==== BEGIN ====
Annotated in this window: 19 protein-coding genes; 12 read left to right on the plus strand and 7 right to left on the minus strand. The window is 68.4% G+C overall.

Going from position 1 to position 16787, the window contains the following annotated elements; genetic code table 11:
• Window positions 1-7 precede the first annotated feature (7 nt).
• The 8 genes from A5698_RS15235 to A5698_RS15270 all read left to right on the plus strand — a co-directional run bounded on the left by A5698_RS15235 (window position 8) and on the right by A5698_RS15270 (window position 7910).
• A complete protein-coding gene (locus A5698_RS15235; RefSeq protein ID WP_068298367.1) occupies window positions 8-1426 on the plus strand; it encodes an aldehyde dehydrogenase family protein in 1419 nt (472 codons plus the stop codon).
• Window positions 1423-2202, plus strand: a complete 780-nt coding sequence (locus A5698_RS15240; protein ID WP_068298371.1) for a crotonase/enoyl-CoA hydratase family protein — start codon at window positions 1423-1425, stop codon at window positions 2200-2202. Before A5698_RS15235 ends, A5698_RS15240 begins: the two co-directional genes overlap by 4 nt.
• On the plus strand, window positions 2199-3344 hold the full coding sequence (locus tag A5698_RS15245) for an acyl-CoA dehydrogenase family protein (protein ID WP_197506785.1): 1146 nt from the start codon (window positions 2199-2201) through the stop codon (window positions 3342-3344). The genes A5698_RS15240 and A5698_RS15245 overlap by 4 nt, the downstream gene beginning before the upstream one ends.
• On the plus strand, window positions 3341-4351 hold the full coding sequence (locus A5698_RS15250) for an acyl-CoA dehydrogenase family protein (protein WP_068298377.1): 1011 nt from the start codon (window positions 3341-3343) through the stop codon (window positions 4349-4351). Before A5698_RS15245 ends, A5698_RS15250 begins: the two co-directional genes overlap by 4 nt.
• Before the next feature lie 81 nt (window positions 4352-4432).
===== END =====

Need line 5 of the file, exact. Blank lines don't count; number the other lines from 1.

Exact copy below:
• A complete protein-coding gene (locus A5698_RS15235; RefSeq protein ID WP_068298367.1) occupies window positions 8-1426 on the plus strand; it encodes an aldehyde dehydrogenase family protein in 1419 nt (472 codons plus the stop codon).